Could COVID-19 be brightening Christian generosity and kindness, making them more visible? The COVID-19 normal is impacting ministries, and the question ‘How is COVID-19 changing Christian generosity and volunteering?’ is a recurrent conversation in our diocese. My daily Bible reading is illuminating for me the beauty of Christian generosity, kindness and volunteering. Day-to-day acts of generosity, kindness and volunteering are becoming visible to me, in a new way. I’m beginning to perceive actions that I missed noticing before COVID-19.
Most mornings, I share breakfast with my dear heavenly father – that is, I read my Bible and pray to God about my day. Right now, I am reading Galatians. Galatians 5: 22-25 states: ‘The fruit of the spirit is love, joy, peace, forbearance, kindness, goodness, faithfulness, gentleness and self-control. Against such things there is no law. Those who belong to Christ Jesus have crucified the flesh with its passions and desires.’ I consider that the fruit of the spirit expressed in a community is central to ministry. This passage is challenging me, today, to esteem all beautiful acts of Christian generosity and kindness.
At this moment, I am remembering wonderful people who have been future-focused during 2020 and now 2021 and who are faithfully caring for local church/ministry grounds/buildings during lockdown and times of social distancing. Your faithfulness is an inspiration. Thank you for generously gifting your time, so that we all continue to have beautiful places to assemble and worship collectively – and to express joy together.
For example, in the second half of 2020, Mark and I were thrilled to visit St John’s Anglican Church, Young. We loved congregating with everyone in prayer and reflecting on the Bible. Sitting in the mowed church grounds after the service, gently sharing life was delightful. We also laughed as a small group of us attempted the simple version of the COVID-19 international Christian line dance challenge to the gospel song ‘Jerusalema’. (For those interested ‘Jerusalema’ started in South Africa in 2020 and is a prayer that has gone viral. See https://www.youtube.com/ watch?v=PbnCb-E5alc for the Cape Town Philharmonic Orchestra & Jazzart Dance Theatre version and https://www.youtube.com/ watch?v=6efHtpJK-Ns for the instructions on how to dance it.)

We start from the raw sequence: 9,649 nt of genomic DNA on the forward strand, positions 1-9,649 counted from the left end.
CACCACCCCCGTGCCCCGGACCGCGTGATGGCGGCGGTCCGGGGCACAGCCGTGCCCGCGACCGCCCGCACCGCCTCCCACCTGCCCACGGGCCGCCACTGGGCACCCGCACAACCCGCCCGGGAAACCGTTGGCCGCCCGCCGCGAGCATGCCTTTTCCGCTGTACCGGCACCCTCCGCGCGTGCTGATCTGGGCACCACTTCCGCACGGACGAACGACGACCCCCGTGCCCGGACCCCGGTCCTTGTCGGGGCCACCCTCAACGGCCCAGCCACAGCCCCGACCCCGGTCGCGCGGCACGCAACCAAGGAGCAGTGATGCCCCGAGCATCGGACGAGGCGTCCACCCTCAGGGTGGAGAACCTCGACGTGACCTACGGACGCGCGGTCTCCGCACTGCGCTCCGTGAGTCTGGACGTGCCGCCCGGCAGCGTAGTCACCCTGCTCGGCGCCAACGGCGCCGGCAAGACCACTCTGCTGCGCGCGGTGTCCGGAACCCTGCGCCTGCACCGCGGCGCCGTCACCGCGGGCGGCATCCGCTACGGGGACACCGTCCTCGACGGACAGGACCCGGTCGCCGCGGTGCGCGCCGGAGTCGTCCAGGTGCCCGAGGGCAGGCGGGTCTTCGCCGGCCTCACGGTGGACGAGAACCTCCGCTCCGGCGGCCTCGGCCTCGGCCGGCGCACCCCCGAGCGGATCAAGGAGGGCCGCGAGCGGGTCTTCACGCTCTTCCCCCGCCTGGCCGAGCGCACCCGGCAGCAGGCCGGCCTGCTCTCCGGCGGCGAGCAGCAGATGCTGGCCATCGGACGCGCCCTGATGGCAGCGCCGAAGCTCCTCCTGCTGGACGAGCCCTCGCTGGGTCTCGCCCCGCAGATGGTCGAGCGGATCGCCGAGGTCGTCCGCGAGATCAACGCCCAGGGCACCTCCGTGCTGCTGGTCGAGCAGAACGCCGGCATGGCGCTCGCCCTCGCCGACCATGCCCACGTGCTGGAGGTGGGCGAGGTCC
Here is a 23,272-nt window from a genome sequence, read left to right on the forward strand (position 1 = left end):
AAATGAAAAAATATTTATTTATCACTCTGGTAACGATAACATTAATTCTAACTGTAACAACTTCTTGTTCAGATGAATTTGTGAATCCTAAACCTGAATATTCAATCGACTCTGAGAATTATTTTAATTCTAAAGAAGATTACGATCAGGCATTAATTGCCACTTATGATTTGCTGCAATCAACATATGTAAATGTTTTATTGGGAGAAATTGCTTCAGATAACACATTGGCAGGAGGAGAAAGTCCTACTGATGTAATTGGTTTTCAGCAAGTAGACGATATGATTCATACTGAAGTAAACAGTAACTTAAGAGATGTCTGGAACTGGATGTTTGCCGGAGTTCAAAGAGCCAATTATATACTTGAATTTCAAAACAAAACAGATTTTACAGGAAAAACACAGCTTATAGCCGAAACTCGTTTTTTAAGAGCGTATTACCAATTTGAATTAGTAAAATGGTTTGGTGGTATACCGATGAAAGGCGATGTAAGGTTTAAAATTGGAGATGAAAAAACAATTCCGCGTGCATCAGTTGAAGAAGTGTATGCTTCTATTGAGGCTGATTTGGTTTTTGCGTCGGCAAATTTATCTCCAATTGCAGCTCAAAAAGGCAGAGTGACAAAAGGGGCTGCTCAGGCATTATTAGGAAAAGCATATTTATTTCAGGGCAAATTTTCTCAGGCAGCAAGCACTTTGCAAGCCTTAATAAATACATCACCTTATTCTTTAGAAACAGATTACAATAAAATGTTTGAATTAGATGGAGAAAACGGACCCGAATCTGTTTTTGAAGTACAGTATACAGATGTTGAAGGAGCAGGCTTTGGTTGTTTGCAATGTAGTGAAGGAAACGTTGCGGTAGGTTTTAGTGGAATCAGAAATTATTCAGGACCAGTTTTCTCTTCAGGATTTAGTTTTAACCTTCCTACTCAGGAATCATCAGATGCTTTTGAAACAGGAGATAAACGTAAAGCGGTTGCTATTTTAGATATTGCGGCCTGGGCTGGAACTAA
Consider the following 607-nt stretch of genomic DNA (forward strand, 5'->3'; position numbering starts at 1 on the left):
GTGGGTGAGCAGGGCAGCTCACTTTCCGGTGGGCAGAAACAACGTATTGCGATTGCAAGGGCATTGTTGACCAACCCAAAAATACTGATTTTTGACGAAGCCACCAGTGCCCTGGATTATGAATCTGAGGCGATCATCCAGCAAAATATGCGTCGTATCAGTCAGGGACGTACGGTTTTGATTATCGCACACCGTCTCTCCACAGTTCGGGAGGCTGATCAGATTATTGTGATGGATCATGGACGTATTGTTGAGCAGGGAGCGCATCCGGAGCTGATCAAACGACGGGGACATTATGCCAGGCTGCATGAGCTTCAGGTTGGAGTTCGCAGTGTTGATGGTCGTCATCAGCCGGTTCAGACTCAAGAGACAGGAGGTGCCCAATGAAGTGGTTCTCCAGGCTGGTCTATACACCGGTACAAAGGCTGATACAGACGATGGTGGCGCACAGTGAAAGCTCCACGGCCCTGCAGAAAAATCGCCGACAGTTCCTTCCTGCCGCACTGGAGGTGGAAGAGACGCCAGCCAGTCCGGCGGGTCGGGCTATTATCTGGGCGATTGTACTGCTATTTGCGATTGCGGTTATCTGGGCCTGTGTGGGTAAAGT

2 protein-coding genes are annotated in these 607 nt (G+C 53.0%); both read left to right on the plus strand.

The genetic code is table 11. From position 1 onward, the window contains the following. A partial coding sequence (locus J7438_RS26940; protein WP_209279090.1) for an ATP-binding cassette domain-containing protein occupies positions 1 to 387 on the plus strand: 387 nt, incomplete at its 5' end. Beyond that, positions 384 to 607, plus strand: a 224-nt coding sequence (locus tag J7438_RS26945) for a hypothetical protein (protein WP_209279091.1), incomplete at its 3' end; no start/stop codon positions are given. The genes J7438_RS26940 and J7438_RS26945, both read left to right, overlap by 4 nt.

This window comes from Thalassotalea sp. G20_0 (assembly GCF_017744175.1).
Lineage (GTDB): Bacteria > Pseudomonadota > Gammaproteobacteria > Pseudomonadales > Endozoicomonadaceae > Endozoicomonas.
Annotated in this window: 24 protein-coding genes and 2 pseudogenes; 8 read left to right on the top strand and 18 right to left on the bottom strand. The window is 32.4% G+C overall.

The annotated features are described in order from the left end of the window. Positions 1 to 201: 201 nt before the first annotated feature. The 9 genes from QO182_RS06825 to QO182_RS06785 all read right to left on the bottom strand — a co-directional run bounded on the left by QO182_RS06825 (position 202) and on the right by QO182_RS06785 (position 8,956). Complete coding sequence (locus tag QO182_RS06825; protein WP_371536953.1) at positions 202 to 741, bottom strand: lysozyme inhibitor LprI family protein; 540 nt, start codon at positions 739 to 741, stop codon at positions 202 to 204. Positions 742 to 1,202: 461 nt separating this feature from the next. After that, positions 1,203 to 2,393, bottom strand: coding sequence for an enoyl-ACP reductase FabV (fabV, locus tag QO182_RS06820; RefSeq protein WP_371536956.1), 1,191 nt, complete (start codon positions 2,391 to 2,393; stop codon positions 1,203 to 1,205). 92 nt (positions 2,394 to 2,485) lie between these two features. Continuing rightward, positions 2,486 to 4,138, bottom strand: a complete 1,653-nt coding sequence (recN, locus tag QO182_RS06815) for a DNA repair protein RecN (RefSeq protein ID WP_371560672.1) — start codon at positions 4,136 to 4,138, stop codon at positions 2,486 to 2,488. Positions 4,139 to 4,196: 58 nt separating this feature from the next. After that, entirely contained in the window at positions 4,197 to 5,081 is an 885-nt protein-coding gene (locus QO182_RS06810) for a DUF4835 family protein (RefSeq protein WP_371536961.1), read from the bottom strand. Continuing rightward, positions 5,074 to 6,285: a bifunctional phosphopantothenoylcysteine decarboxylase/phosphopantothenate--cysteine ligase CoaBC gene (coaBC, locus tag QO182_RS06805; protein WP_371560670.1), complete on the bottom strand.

Christian generosity and kindness is an ancient and contemporary concept. We know that the Bible heroes James, Peter, John and Paul proactively remembered others such as the poor (see Galatians 1: 10). Further, in his 1906 book The country town: A study of rural evolution, Wilbert Anderson wrote about how church engagements with people are dependent upon a heavenly vision that incorporated generous and friendly theology, the vitality of the church, the activity of the church, generous deeds, tireless diligence and steadfast patience.
As I am praying, I think that these observations are still relevant. Loving acts of kindness, pastoral care and visitation encourage us and help us deal with the realities of returning to general society post lockdown. For example, the wonderful people who decorated Holbrook Anglican church for Christmas encouraged us by sharing Christmas cheer during the 2020 COVID-weary end of the year.
Day-to-day acts of generosity and kindness, inspired by the love of Christ, are encouraging me to strive to do ‘good’. These acts highlight for me that Christian goodness and kindness are grounded in God’s grace and that they can extend beyond technology, policy, checklists or resource scarcity (Galatians 6: 9, 14 & 18).
Thank you to those who asked me this helpful question: ‘Is COVID-19 changing Christian generosity, kindness and volunteering?’ In response, I do not think that the foundations of Christian generosity, kindness and volunteering are changing. Each kind act continues to be beautiful, inspired by God’s love and precious. I believe Christian acts of generosity, kindness, and volunteering cheer us and are actively helping – at a minimum helping Mark and I – overcome the COVID-19 weariness. Thank you!
by Monica Short